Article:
Clipping
by Entropy
Clipping is a good way to do pixel-by-pixel scrolling without using
a library. With clipping, you only show part of a tile, so you can clip
off the screen, or within a boundary. For some reason, I only know
of one other QB programmer (Marcade) who figured out how to do
this by himself. So, now I'm showing you how.
First, download my pixel-scroller here. It's a program I made (with
a little help from RATM) that scrolls the screen pixel-by-pixel, and
can even end up between tiles. I commented it as much as I could
(I wasn't sure on some stuff). Look through the source so you
know what I'm talking about here. Now let's begin.
Let's say you GET a 10x10 tile into an array called Tiles(). Tiles is
DIMed like:
DIM Tiles(51) AS INTEGER
Since 10*10/2+1=51.
Now, here's why you use the equation xsize*ysize/2+1 to find the
size of the array. The first slot (Tiles(0)) contains the xsize*8. The
second slot (Tiles(1)) contains the ysize. After this is where most
people get lost.
Every other slot holds data for two points. It uses the equation
firstpoint+secondpoint*256 to store it. So, let's say you GET a tile
with the upperleft corner at 0,0:
GET (0, 0) - (9, 9), Tiles
The third slot would hold the value of POINT(0, 0) plus the value
of POINT(1, 0) * 256. Since each slot holds the data for two points
(xsize * ysize / 2), and there are two slots holding the size (+2),
and it starts at 0 (-1), we use xsize*ysize/2+1. Pretty simple, isn't
it? Well, finding the value of a point using an array is a little
harder. If you look at my program, you can see how it works (don't
try to decipher the main part, I don't quite understand all the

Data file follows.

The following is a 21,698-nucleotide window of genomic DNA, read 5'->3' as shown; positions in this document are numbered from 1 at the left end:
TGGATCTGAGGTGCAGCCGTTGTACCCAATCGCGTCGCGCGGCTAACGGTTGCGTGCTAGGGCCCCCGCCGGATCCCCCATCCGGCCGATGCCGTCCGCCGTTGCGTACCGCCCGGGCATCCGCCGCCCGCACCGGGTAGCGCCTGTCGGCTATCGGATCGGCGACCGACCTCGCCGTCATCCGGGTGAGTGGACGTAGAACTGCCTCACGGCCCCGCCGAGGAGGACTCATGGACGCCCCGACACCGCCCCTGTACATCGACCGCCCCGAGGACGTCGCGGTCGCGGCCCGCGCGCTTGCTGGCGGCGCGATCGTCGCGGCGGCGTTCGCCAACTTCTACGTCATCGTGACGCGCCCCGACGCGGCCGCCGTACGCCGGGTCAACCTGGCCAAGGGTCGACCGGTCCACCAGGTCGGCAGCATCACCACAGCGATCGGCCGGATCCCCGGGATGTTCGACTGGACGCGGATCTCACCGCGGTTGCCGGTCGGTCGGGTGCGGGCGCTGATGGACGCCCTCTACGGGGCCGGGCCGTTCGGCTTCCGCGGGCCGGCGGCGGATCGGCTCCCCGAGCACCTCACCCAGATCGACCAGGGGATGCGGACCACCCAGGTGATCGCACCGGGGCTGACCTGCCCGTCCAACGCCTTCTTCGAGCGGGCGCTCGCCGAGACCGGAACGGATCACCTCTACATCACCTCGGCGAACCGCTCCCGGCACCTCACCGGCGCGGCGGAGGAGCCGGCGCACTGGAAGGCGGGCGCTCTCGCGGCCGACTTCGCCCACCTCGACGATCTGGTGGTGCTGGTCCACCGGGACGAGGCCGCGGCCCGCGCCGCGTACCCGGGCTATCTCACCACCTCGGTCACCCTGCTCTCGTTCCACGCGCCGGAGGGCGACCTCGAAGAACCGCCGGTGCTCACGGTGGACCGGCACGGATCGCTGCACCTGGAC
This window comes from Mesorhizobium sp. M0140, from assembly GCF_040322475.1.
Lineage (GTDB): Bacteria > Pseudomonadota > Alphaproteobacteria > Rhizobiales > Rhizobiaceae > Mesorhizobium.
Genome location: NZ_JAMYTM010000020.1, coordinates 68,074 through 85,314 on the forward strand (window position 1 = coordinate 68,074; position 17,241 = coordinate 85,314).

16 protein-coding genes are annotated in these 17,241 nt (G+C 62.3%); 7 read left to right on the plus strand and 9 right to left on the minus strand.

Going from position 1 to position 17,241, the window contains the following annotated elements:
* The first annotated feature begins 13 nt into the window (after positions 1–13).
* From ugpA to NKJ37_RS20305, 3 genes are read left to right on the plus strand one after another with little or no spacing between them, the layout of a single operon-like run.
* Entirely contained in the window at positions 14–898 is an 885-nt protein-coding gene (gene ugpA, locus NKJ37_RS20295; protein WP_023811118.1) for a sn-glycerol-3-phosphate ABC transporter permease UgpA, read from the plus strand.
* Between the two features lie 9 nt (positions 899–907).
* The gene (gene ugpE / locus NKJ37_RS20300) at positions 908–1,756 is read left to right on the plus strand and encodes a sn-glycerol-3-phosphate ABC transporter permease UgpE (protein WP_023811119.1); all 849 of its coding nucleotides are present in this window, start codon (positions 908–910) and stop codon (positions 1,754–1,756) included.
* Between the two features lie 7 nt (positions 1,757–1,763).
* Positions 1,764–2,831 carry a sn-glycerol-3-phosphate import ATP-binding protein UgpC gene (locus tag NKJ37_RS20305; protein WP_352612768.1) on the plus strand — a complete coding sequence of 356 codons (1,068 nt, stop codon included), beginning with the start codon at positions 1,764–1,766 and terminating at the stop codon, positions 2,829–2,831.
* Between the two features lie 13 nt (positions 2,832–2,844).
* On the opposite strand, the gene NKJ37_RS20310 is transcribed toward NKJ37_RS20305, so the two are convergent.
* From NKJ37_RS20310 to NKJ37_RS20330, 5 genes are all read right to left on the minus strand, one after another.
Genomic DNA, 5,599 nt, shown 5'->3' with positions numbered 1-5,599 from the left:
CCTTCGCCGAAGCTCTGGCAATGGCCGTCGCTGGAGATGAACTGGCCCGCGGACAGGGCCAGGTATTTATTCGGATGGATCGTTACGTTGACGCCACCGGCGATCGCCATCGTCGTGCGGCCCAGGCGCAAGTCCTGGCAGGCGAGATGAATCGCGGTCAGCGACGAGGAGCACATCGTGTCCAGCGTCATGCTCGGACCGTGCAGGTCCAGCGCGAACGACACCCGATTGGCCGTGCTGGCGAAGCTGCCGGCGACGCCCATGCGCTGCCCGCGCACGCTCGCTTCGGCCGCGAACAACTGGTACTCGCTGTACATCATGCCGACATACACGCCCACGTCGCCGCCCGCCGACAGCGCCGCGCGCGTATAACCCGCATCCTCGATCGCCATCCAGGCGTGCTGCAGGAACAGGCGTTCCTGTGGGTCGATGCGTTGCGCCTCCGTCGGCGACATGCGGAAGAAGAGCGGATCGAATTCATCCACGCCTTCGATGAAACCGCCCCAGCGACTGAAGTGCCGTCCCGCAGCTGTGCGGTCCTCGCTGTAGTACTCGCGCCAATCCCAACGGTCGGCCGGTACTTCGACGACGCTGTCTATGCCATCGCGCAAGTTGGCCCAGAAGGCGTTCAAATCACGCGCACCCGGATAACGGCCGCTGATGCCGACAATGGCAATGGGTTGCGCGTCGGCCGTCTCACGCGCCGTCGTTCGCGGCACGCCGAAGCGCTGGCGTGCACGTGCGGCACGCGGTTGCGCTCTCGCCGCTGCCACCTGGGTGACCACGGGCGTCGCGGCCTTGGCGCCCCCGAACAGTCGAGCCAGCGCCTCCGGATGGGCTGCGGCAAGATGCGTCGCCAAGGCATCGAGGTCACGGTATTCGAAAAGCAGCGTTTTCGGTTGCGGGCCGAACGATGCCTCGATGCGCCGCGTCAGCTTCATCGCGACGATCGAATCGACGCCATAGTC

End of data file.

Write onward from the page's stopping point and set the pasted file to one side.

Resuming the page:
numbers).
clipspace! = 2 + (xsize * Clipy + Clipx) / 2
cliparray = INT(clipspace!)
(where Clipx and Clipy are the coordinates being looked at).
Now, xsize * Clipy is used because it takes the width times the row
of the point. It adds Clipx because that's how far to the side the
point is. Then it divides by two because there is data for two points
in a slot. It adds two because, without it, using the coordinate
(0,0), it would look at Tiles(0), and Tiles(0) and Tiles(1) are used
for the dimensions. The reason it's clipspace! is because it might
end aup as a decimal because of the division. cliparray is the
actual slot being looked at.
IF clipspace! = cliparray THEN
colour = Tiles(cliparray) - 256 * INT(Tiles(cliparray) / 256)
ELSE
colour = INT(Tiles(cliparray) / 256)
END IF
Here you can see why you need both clipspace! and cliparray. If
they are the same, it means it's the first point stored in the slot; if
not, it's the second. If it's the first point, to find the color you need
to take the value of the slot (Tiles(cliparray) minus the value of the
second point stored (INT(Tiles(cliparray) / 256) times 256, so you
use Tiles(cliparray) - 256 * INT(Tiles(cliparray) / 256). If it's the
seond point in the slot, use INT(Tiles(cliparray) / 256). Simple
enough?
Well, that's pretty much all there is to it.